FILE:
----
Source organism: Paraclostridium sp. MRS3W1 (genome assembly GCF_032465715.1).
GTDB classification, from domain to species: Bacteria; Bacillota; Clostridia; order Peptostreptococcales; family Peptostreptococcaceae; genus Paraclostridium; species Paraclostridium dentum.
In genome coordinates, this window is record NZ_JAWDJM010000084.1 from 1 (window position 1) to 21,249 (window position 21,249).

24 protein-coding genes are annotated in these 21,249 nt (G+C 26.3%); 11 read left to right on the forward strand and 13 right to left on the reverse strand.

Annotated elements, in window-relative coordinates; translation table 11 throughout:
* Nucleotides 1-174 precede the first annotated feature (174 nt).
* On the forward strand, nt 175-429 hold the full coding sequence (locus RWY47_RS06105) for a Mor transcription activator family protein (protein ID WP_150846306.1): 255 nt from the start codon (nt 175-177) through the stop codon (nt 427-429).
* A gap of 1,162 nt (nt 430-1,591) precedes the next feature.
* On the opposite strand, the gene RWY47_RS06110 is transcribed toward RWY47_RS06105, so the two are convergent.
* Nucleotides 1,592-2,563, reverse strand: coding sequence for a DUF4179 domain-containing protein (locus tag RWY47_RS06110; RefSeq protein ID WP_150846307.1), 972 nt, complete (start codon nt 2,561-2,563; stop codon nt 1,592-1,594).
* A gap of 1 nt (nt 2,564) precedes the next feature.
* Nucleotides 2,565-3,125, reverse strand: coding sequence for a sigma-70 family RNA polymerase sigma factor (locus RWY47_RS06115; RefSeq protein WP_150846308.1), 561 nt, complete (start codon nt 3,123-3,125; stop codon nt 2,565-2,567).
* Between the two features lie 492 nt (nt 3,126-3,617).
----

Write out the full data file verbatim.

Source organism: Paraclostridium sp. MRS3W1 (genome assembly GCF_032465715.1).
GTDB classification, from domain to species: Bacteria; Bacillota; Clostridia; order Peptostreptococcales; family Peptostreptococcaceae; genus Paraclostridium; species Paraclostridium dentum.
In genome coordinates, this window is record NZ_JAWDJM010000084.1 from 1 (window position 1) to 21,249 (window position 21,249).

24 protein-coding genes are annotated in these 21,249 nt (G+C 26.3%); 11 read left to right on the forward strand and 13 right to left on the reverse strand.

Annotated elements, in window-relative coordinates; translation table 11 throughout:
* Nucleotides 1-174 precede the first annotated feature (174 nt).
* On the forward strand, nt 175-429 hold the full coding sequence (locus RWY47_RS06105) for a Mor transcription activator family protein (protein ID WP_150846306.1): 255 nt from the start codon (nt 175-177) through the stop codon (nt 427-429).
* A gap of 1,162 nt (nt 430-1,591) precedes the next feature.
* On the opposite strand, the gene RWY47_RS06110 is transcribed toward RWY47_RS06105, so the two are convergent.
* Nucleotides 1,592-2,563, reverse strand: coding sequence for a DUF4179 domain-containing protein (locus tag RWY47_RS06110; RefSeq protein ID WP_150846307.1), 972 nt, complete (start codon nt 2,561-2,563; stop codon nt 1,592-1,594).
* A gap of 1 nt (nt 2,564) precedes the next feature.
* Nucleotides 2,565-3,125, reverse strand: coding sequence for a sigma-70 family RNA polymerase sigma factor (locus RWY47_RS06115; RefSeq protein WP_150846308.1), 561 nt, complete (start codon nt 3,123-3,125; stop codon nt 2,565-2,567).
* Between the two features lie 492 nt (nt 3,126-3,617).